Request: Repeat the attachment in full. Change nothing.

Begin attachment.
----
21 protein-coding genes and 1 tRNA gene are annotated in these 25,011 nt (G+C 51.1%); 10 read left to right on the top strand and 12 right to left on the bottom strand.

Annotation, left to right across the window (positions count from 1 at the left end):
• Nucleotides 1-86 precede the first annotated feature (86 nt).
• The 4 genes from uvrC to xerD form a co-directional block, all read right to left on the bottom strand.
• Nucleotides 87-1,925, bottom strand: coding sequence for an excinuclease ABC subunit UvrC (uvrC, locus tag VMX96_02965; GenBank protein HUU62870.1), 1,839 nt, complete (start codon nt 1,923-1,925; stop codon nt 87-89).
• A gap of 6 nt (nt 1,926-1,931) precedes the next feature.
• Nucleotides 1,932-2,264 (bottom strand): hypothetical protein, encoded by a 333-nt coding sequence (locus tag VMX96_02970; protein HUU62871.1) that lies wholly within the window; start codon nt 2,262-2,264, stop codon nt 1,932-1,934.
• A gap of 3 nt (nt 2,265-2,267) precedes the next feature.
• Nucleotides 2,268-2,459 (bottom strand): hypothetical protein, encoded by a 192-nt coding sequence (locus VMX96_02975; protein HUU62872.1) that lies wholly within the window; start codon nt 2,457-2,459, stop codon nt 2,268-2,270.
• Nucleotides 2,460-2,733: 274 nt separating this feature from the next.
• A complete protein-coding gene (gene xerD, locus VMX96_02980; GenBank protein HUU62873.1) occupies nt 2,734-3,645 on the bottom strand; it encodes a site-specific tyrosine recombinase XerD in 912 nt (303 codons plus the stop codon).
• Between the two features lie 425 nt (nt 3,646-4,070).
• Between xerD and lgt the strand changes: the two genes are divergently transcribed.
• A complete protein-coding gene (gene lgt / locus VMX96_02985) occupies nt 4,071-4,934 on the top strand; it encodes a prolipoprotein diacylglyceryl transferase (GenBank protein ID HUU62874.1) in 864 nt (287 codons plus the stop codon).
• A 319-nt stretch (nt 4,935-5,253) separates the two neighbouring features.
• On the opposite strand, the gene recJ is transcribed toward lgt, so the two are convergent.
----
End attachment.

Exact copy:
21 protein-coding genes and 1 tRNA gene are annotated in these 25,011 nt (G+C 51.1%); 10 read left to right on the top strand and 12 right to left on the bottom strand.

Annotation, left to right across the window (positions count from 1 at the left end):
• Nucleotides 1-86 precede the first annotated feature (86 nt).
• The 4 genes from uvrC to xerD form a co-directional block, all read right to left on the bottom strand.
• Nucleotides 87-1,925, bottom strand: coding sequence for an excinuclease ABC subunit UvrC (uvrC, locus tag VMX96_02965; GenBank protein HUU62870.1), 1,839 nt, complete (start codon nt 1,923-1,925; stop codon nt 87-89).
• A gap of 6 nt (nt 1,926-1,931) precedes the next feature.
• Nucleotides 1,932-2,264 (bottom strand): hypothetical protein, encoded by a 333-nt coding sequence (locus tag VMX96_02970; protein HUU62871.1) that lies wholly within the window; start codon nt 2,262-2,264, stop codon nt 1,932-1,934.
• A gap of 3 nt (nt 2,265-2,267) precedes the next feature.
• Nucleotides 2,268-2,459 (bottom strand): hypothetical protein, encoded by a 192-nt coding sequence (locus VMX96_02975; protein HUU62872.1) that lies wholly within the window; start codon nt 2,457-2,459, stop codon nt 2,268-2,270.
• Nucleotides 2,460-2,733: 274 nt separating this feature from the next.
• A complete protein-coding gene (gene xerD, locus VMX96_02980; GenBank protein HUU62873.1) occupies nt 2,734-3,645 on the bottom strand; it encodes a site-specific tyrosine recombinase XerD in 912 nt (303 codons plus the stop codon).
• Between the two features lie 425 nt (nt 3,646-4,070).
• Between xerD and lgt the strand changes: the two genes are divergently transcribed.
• A complete protein-coding gene (gene lgt / locus VMX96_02985) occupies nt 4,071-4,934 on the top strand; it encodes a prolipoprotein diacylglyceryl transferase (GenBank protein ID HUU62874.1) in 864 nt (287 codons plus the stop codon).
• A 319-nt stretch (nt 4,935-5,253) separates the two neighbouring features.
• On the opposite strand, the gene recJ is transcribed toward lgt, so the two are convergent.